• Line 758: If it isn't broke, don't 'fix' it.

There are more, but these are the ones I see so far.

  • Line 1037: Same as line 282, the empty check is required.

comment:4 in reply to: ↑ 2 jacobsantos4 years ago

Replying to mailnew2ster:

Most of them are. empty() is used, for example, to check whether the response is empty, which "0" is not, etc.

I disagree, in many of the cases the empty() check is needed, because we aren't just comparing against strings and others because it won't matter. Line 447 is the only one I can see so far looking through half the ticket where changing it fixes a behavior problem. The reason are either checking for values that are empty other than "", or are strings in situations where the other empty values won't be an issue.

As of $length = hexdec( $match[1] );, empty() used there to check for "0", but it does not return true for, eg., "00", thus it's better to use hexdec first, and then check the integer for 0.

During my research all of the examples and live tests had '0' as the last number. If you are seeing '00', then yes, I think for optimization, it should be corrected. Take for example if '00' is encountered, nothing adverse is going to happen. The length check is going to return 0, so nothing is going to be appended to the body and it will end the loop. I believe more servers are going to be sending a '0' for the ending chunk than '00'.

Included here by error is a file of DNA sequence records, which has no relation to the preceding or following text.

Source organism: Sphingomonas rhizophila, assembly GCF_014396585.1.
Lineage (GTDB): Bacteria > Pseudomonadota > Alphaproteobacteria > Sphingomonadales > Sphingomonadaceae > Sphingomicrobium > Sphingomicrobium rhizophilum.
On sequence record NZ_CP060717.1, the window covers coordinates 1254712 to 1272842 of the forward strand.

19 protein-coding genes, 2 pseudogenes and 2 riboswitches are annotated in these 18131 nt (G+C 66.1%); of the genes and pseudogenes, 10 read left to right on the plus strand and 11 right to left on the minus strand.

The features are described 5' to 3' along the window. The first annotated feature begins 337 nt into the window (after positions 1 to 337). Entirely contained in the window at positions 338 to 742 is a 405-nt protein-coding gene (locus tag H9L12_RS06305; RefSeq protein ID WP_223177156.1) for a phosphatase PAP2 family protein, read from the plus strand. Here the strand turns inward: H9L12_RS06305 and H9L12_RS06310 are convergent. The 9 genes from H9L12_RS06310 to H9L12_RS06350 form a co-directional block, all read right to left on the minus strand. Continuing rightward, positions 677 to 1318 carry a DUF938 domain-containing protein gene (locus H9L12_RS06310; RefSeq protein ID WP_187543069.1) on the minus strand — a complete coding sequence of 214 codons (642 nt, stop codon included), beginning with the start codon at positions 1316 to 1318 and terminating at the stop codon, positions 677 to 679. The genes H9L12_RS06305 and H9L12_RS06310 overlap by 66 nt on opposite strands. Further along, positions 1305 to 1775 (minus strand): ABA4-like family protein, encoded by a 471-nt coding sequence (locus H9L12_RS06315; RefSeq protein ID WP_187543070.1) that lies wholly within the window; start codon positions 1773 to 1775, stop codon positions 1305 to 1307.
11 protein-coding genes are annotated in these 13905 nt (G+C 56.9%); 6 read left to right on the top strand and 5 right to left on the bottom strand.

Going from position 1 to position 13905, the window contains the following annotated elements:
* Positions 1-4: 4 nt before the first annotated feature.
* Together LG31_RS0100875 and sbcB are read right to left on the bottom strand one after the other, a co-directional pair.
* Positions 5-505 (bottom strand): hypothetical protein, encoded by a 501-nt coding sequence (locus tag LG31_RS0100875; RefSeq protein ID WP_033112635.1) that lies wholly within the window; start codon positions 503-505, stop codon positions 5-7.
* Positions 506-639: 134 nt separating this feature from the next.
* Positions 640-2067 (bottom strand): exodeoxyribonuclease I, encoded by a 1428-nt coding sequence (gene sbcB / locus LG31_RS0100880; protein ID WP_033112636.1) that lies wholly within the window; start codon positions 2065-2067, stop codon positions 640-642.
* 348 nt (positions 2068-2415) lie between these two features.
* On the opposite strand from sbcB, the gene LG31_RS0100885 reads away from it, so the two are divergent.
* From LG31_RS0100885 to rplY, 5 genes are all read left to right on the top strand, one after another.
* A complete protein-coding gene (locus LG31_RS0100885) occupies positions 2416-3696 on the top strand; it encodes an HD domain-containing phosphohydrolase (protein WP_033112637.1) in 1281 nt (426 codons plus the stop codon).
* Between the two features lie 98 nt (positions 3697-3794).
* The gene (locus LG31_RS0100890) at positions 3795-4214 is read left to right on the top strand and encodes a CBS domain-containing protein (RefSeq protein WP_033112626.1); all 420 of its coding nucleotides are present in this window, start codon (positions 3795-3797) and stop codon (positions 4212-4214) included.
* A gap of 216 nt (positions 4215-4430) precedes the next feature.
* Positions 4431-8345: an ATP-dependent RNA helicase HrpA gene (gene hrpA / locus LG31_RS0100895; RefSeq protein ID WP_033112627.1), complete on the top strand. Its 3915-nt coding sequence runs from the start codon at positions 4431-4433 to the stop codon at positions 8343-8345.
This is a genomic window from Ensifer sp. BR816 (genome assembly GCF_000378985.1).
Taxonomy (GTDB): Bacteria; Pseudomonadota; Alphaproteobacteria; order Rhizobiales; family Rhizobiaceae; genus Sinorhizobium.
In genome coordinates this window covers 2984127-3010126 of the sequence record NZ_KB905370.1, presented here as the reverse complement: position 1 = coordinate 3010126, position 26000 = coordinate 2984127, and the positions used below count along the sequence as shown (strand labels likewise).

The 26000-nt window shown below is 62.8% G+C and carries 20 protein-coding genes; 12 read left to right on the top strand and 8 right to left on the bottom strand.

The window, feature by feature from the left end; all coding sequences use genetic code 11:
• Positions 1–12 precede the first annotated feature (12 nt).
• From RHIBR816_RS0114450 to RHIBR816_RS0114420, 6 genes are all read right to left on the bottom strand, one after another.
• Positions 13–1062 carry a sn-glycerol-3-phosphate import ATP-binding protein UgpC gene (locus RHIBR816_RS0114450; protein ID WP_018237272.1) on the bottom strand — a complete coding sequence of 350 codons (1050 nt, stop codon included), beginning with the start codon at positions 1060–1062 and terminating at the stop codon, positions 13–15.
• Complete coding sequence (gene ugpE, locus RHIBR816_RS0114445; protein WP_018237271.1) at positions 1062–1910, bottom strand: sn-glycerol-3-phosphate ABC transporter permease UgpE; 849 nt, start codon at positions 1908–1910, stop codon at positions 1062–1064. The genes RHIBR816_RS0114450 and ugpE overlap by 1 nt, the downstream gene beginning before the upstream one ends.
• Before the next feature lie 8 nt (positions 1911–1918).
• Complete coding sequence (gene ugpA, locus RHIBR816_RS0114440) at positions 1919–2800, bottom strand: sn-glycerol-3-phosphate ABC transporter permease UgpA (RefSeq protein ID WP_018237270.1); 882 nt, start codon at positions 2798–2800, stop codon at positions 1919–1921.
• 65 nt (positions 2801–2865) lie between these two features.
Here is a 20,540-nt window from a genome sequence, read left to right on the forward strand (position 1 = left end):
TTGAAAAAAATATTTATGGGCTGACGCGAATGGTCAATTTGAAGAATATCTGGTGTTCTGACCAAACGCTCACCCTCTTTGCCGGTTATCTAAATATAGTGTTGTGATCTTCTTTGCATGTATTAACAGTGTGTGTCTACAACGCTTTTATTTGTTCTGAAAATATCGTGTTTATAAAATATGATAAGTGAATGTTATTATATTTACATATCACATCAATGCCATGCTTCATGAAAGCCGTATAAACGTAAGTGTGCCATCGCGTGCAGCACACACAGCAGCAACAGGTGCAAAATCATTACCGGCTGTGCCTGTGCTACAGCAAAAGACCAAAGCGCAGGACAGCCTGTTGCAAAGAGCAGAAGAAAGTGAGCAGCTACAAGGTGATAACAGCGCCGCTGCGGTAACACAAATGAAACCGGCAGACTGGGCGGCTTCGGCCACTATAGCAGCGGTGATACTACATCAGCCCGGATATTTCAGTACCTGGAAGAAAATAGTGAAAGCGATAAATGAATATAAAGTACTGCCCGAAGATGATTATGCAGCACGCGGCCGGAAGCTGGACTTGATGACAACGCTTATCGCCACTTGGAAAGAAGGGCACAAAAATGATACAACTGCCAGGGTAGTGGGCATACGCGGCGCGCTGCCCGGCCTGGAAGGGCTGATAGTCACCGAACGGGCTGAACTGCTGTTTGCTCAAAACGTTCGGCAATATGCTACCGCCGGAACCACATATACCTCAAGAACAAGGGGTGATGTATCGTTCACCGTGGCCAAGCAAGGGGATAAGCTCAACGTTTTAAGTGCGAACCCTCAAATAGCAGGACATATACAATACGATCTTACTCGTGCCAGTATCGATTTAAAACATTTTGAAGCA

Correct me if I'm wrong.

comment:5 jacobsantos4 years ago

These look as if they need to be fixed as well, meaning the patch does so.

  1. Line 1738
  2. Line 1817 (second empty)

Question: Do you think we are amateurs and don't realize proper string comparisons?

I will repeat, many of the empty checks aren't simply checking for an empty string. Some of the checks are also checking for existence and if you were to do that comparison, it would require adding an isset() check. Some of the checks are also to prevent having to go back and correct server configurations that give the wrong data.

In the case of content-encoding, what if the server decides that 0 is the way for the server to say that there is none. If we're to use your 'fix', then we'd have to drill down first what is causing the problem and then change it back. The header is a good point, some custom headers might use 0 as a legitimate value and cookie values probably might use it as well. Everything else, I'd leave as is.

comment:6 mailnew2ster4 years ago

Well, yes, most of these cases will never be noticed... Like nobody will download a page with "0", or use a "0" protocol (0:sth/, I guess it's possible), and nobody will even notice that one of the cookies doesn't get saved, but imo it's a bad style of coding, and these are bugs.